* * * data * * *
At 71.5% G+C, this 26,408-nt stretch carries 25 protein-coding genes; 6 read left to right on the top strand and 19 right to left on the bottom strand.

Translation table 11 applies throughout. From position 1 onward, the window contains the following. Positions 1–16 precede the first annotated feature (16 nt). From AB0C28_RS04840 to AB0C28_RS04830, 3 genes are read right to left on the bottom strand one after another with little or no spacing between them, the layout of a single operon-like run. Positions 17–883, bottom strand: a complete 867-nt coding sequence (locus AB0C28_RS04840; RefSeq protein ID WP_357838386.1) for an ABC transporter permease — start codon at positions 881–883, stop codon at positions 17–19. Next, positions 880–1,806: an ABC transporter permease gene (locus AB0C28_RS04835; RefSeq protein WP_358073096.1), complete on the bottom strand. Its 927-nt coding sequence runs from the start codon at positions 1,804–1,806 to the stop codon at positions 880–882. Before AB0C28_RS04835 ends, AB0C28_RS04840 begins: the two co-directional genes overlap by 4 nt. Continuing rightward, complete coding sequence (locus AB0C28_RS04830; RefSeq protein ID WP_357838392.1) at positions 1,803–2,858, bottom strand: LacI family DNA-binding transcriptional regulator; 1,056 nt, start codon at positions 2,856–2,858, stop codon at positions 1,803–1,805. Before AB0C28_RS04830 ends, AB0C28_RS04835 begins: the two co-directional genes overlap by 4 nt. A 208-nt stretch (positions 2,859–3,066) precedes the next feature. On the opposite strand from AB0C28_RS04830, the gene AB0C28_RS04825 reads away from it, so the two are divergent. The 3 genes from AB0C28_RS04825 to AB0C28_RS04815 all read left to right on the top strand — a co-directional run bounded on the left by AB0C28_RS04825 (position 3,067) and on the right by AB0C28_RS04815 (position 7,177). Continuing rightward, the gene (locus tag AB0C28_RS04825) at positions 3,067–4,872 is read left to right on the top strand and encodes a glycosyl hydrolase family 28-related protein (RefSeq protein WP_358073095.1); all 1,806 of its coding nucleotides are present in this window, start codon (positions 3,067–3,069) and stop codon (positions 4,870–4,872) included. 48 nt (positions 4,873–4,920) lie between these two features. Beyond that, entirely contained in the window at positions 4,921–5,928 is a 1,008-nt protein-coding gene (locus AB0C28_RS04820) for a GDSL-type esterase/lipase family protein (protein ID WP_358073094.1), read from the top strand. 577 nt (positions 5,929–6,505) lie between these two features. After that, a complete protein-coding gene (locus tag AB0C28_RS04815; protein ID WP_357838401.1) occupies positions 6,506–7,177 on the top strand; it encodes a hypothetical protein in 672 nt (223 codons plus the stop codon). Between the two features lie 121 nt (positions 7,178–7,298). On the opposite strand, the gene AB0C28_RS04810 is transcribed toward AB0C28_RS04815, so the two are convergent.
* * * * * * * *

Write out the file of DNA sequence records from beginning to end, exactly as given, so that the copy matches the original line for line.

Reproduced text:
At 71.5% G+C, this 26,408-nt stretch carries 25 protein-coding genes; 6 read left to right on the top strand and 19 right to left on the bottom strand.

Translation table 11 applies throughout. From position 1 onward, the window contains the following. Positions 1–16 precede the first annotated feature (16 nt). From AB0C28_RS04840 to AB0C28_RS04830, 3 genes are read right to left on the bottom strand one after another with little or no spacing between them, the layout of a single operon-like run. Positions 17–883, bottom strand: a complete 867-nt coding sequence (locus AB0C28_RS04840; RefSeq protein ID WP_357838386.1) for an ABC transporter permease — start codon at positions 881–883, stop codon at positions 17–19. Next, positions 880–1,806: an ABC transporter permease gene (locus AB0C28_RS04835; RefSeq protein WP_358073096.1), complete on the bottom strand. Its 927-nt coding sequence runs from the start codon at positions 1,804–1,806 to the stop codon at positions 880–882. Before AB0C28_RS04835 ends, AB0C28_RS04840 begins: the two co-directional genes overlap by 4 nt. Continuing rightward, complete coding sequence (locus AB0C28_RS04830; RefSeq protein ID WP_357838392.1) at positions 1,803–2,858, bottom strand: LacI family DNA-binding transcriptional regulator; 1,056 nt, start codon at positions 2,856–2,858, stop codon at positions 1,803–1,805. Before AB0C28_RS04830 ends, AB0C28_RS04835 begins: the two co-directional genes overlap by 4 nt. A 208-nt stretch (positions 2,859–3,066) precedes the next feature. On the opposite strand from AB0C28_RS04830, the gene AB0C28_RS04825 reads away from it, so the two are divergent. The 3 genes from AB0C28_RS04825 to AB0C28_RS04815 all read left to right on the top strand — a co-directional run bounded on the left by AB0C28_RS04825 (position 3,067) and on the right by AB0C28_RS04815 (position 7,177). Continuing rightward, the gene (locus tag AB0C28_RS04825) at positions 3,067–4,872 is read left to right on the top strand and encodes a glycosyl hydrolase family 28-related protein (RefSeq protein WP_358073095.1); all 1,806 of its coding nucleotides are present in this window, start codon (positions 3,067–3,069) and stop codon (positions 4,870–4,872) included. 48 nt (positions 4,873–4,920) lie between these two features. Beyond that, entirely contained in the window at positions 4,921–5,928 is a 1,008-nt protein-coding gene (locus AB0C28_RS04820) for a GDSL-type esterase/lipase family protein (protein ID WP_358073094.1), read from the top strand. 577 nt (positions 5,929–6,505) lie between these two features. After that, a complete protein-coding gene (locus tag AB0C28_RS04815; protein ID WP_357838401.1) occupies positions 6,506–7,177 on the top strand; it encodes a hypothetical protein in 672 nt (223 codons plus the stop codon). Between the two features lie 121 nt (positions 7,178–7,298). On the opposite strand, the gene AB0C28_RS04810 is transcribed toward AB0C28_RS04815, so the two are convergent.